Sights set on the global stage
Appointing one female dean might be an accident; appoint two and it begins to look like a policy. It is an argument that is rapidly dismissed by Srilata Zaheer, the newly appointed dean of the Carlson School of Management at the University of Minnesota, who succeeded Alison Davis-Blake this year. Her riposte is dismissive: “It’s a non-issue for us”. If there were two consecutive male deans at a business school no one would question it, she says.
What does it take to go from 50 percent study abroad participation to 100 percent (or nearly that)? On Friday, the final day of the NAFSA: Association of International Educators conference, study abroad professionals from the University of Minnesota’s Carlson School of Management discussed the challenges they faced in making study abroad mandatory for their undergraduate business majors. Their bottom line was this: Keep the requirement broad, be flexible, work closely with faculty and the relevant administrative units on campus -- including the offices of admissions and financial aid -- and advise early and often.
Inside Higher Ed
Tuition hike planned for MBA students at the University of Minnesota shrinks
The tuition hike planned for new, in-state MBA students at the University of Minnesota has been cut in half. Last month, a few members of the Board of Regents pushed back on the proposed 10.4 percent tuition increase for those students. Since then, it has shrunk to 4.8 percent.The agenda for next week's regents meeting, released Friday, shows that President Eric Kaler is now proposing that residents in Carlson School of Management's daytime MBA program pay $762 more, bringing tuition to $33,230.
U of M Board of Regents to Vote on Budget
This week, the University of Minnesota Board of Regents will be acting on the 2013 budget and hearing recommendations for executive compensation and administrative transitional leaves. On Friday, June 8, the board will be voting on President Eric Kaler’s proposed FY13 budget and the FY13 Annual Capital Improvement budget, which aim to keep college tuition affordable and authorizes $375.7 million in design and construction projects next fiscal year.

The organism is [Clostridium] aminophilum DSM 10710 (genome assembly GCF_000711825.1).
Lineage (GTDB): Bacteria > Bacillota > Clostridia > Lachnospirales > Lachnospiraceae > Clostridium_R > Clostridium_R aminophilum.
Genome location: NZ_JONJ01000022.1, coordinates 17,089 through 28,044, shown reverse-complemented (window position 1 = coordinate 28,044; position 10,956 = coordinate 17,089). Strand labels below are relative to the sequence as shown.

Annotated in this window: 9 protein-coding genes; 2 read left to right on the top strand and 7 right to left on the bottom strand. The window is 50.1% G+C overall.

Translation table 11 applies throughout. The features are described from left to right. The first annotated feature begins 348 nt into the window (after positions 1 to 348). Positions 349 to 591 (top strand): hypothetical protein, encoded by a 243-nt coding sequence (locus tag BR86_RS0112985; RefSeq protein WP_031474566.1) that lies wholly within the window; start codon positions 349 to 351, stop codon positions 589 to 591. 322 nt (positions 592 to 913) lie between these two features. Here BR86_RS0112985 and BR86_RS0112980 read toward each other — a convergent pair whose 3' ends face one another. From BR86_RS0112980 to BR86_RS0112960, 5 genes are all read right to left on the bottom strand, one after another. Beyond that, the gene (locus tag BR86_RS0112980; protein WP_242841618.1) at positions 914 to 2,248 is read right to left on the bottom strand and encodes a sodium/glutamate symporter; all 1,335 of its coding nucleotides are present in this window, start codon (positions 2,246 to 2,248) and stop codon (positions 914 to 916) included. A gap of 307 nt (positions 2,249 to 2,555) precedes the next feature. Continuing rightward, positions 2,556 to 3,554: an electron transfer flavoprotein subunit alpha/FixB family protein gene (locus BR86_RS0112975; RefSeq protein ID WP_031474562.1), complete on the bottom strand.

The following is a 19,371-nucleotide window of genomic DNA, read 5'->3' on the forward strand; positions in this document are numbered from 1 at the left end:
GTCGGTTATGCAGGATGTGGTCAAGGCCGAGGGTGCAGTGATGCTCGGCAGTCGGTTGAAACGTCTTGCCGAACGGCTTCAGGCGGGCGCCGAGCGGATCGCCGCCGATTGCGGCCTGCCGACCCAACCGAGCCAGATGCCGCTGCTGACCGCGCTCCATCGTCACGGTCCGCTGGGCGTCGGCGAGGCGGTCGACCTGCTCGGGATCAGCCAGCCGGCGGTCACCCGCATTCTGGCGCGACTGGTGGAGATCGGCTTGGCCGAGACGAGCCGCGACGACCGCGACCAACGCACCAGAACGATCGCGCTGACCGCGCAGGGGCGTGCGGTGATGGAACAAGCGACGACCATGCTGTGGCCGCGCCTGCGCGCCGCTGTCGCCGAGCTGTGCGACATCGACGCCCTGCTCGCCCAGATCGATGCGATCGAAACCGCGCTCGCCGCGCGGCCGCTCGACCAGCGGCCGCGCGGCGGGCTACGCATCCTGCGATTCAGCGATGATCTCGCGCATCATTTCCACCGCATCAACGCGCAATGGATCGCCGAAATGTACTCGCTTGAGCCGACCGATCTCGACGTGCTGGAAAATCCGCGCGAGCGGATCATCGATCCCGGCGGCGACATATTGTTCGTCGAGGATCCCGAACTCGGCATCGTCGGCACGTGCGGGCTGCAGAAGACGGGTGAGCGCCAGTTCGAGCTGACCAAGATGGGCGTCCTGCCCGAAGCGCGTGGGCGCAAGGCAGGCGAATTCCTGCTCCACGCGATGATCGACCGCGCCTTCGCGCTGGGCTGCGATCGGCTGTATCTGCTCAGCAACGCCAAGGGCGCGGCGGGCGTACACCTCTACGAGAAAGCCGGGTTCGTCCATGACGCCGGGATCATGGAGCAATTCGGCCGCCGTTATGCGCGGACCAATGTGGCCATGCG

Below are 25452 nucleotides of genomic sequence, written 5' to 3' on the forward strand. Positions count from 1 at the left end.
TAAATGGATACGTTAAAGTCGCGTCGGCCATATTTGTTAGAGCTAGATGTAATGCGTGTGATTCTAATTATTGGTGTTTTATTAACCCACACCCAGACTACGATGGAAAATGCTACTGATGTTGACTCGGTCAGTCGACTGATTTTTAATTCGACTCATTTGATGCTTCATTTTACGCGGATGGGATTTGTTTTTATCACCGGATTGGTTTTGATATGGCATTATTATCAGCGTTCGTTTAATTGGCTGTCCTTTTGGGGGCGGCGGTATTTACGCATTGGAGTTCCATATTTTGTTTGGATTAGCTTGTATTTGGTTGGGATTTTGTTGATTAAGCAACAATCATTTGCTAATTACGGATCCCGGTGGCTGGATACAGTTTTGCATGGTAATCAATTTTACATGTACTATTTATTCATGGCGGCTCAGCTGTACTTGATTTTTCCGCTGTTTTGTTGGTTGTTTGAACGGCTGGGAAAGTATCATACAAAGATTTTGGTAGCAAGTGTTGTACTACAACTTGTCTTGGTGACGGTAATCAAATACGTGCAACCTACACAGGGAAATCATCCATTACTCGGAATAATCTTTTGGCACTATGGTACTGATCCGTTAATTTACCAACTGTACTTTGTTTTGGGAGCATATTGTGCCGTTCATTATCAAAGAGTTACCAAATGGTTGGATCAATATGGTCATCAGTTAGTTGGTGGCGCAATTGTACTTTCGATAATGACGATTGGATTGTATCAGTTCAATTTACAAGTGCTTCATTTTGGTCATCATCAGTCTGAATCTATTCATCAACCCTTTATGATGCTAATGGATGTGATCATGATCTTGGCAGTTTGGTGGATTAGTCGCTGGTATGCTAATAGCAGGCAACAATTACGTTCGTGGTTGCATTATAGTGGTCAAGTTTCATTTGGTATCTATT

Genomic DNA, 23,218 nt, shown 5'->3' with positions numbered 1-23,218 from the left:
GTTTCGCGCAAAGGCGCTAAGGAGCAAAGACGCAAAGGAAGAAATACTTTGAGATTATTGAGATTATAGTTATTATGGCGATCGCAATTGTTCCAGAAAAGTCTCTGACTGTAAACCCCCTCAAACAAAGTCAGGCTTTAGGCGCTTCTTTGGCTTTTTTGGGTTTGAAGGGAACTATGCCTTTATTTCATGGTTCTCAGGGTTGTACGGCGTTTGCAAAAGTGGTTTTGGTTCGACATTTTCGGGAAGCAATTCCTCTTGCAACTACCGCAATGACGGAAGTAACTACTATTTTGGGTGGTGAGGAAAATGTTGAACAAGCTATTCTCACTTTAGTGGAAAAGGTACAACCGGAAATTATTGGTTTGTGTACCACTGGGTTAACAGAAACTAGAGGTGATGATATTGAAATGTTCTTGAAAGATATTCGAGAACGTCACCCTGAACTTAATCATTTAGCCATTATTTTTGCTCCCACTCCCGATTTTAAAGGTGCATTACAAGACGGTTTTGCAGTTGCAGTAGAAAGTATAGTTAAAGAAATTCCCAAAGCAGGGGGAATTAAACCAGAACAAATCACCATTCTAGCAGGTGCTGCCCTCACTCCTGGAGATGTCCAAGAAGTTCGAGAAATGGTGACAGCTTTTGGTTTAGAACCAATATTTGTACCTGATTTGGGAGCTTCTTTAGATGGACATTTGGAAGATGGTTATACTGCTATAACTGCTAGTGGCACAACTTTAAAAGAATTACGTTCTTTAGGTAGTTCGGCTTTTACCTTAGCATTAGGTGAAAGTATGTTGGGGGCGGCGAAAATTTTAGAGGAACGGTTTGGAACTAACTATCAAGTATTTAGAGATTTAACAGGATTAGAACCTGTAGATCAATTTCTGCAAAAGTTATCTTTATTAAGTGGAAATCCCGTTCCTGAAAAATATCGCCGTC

Missing Trailer Carrying U of M Project for NASA Found
A trailer carrying a University of Minnesota project for NASA that went missing Monday has been found. Authorities say the trailer was found Wednesday not far from the Dallas truck stop where it was last seen. The trailer was not damaged and a seal over the back was not broken.
To watch: http://kstp.com/news/stories/s2637793.shtml
Dispatches from the birth of the Universe: sometimes science gets lucky
For the generations that grew up with TV before the age of cable, the box in our living room was a time machine, capable of taking us back to just a few hundred thousand years after the birth of the Universe. We just didn't realize it. Nor did the scientists that discovered this, at least at first. But luck seemed to play a large role in one of the biggest discoveries of our lifetime. Her team at Columbia is responsible for putting together the mirrors and support hardware; the camera is being built at the University of Minnesota, while NASA will be responsible for its flight from Antarctica.
What to do with open cows?